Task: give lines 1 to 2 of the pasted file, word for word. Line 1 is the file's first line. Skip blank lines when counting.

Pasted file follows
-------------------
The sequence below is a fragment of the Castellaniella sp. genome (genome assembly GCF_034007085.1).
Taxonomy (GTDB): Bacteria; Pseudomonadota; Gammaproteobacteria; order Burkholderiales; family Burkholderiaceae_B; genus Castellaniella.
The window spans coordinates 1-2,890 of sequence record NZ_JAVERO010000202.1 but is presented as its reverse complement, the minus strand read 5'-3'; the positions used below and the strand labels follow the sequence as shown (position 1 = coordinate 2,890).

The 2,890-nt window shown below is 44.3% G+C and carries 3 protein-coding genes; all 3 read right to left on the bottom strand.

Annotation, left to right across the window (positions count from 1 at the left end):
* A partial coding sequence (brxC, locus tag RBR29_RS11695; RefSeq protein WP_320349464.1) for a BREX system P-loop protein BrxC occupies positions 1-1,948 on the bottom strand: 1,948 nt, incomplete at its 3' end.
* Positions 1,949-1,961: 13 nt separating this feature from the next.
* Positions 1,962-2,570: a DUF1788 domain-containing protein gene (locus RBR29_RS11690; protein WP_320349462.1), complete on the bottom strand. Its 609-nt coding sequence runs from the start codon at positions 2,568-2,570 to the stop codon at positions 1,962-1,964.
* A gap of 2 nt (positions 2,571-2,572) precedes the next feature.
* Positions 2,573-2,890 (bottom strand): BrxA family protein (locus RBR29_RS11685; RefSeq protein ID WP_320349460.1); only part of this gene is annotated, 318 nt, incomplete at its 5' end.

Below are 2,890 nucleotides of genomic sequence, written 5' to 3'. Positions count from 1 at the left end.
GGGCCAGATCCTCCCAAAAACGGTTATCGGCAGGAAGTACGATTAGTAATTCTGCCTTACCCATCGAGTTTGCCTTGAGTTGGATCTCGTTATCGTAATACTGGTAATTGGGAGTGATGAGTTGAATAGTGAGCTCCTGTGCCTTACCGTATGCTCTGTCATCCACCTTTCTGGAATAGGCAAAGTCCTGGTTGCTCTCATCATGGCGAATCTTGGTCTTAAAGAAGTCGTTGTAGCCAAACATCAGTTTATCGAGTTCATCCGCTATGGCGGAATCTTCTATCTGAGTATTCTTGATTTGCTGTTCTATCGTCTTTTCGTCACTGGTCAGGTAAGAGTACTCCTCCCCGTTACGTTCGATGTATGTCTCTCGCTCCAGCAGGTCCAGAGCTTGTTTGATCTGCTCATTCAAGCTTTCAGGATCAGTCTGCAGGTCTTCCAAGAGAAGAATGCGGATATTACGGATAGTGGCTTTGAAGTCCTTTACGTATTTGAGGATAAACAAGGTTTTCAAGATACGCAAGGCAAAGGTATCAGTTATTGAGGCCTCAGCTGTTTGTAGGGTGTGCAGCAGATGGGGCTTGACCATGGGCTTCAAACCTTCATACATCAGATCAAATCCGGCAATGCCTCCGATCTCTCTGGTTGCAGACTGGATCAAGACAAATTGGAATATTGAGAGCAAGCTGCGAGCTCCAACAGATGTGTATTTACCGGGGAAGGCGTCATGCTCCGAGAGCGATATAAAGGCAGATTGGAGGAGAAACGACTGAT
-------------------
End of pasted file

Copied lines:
The sequence below is a fragment of the Castellaniella sp. genome (genome assembly GCF_034007085.1).
Taxonomy (GTDB): Bacteria; Pseudomonadota; Gammaproteobacteria; order Burkholderiales; family Burkholderiaceae_B; genus Castellaniella.